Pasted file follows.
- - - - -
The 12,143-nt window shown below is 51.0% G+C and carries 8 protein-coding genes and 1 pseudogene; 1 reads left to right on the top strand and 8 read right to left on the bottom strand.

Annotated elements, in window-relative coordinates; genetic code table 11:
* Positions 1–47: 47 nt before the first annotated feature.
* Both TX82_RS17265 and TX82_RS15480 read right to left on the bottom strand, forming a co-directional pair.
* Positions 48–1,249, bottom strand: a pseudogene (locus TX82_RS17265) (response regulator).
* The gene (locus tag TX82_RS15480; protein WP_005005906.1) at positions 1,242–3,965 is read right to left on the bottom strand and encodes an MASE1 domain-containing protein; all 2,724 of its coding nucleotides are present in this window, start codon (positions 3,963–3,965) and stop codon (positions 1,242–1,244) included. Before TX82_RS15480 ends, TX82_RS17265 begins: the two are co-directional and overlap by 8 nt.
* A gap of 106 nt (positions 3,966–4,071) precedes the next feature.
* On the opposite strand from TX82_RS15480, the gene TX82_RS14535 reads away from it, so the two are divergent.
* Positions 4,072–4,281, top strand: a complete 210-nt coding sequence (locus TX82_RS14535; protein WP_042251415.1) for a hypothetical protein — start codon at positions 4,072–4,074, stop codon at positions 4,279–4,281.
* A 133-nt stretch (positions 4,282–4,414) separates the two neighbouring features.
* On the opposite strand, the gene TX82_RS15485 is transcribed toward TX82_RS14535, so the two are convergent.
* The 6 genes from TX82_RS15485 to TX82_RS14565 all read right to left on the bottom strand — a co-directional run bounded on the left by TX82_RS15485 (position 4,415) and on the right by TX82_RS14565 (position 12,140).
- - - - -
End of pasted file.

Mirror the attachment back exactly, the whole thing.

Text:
The 12,143-nt window shown below is 51.0% G+C and carries 8 protein-coding genes and 1 pseudogene; 1 reads left to right on the top strand and 8 read right to left on the bottom strand.

Annotated elements, in window-relative coordinates; genetic code table 11:
* Positions 1–47: 47 nt before the first annotated feature.
* Both TX82_RS17265 and TX82_RS15480 read right to left on the bottom strand, forming a co-directional pair.
* Positions 48–1,249, bottom strand: a pseudogene (locus TX82_RS17265) (response regulator).
* The gene (locus tag TX82_RS15480; protein WP_005005906.1) at positions 1,242–3,965 is read right to left on the bottom strand and encodes an MASE1 domain-containing protein; all 2,724 of its coding nucleotides are present in this window, start codon (positions 3,963–3,965) and stop codon (positions 1,242–1,244) included. Before TX82_RS15480 ends, TX82_RS17265 begins: the two are co-directional and overlap by 8 nt.
* A gap of 106 nt (positions 3,966–4,071) precedes the next feature.
* On the opposite strand from TX82_RS15480, the gene TX82_RS14535 reads away from it, so the two are divergent.
* Positions 4,072–4,281, top strand: a complete 210-nt coding sequence (locus TX82_RS14535; protein WP_042251415.1) for a hypothetical protein — start codon at positions 4,072–4,074, stop codon at positions 4,279–4,281.
* A 133-nt stretch (positions 4,282–4,414) separates the two neighbouring features.
* On the opposite strand, the gene TX82_RS15485 is transcribed toward TX82_RS14535, so the two are convergent.
* The 6 genes from TX82_RS15485 to TX82_RS14565 all read right to left on the bottom strand — a co-directional run bounded on the left by TX82_RS15485 (position 4,415) and on the right by TX82_RS14565 (position 12,140).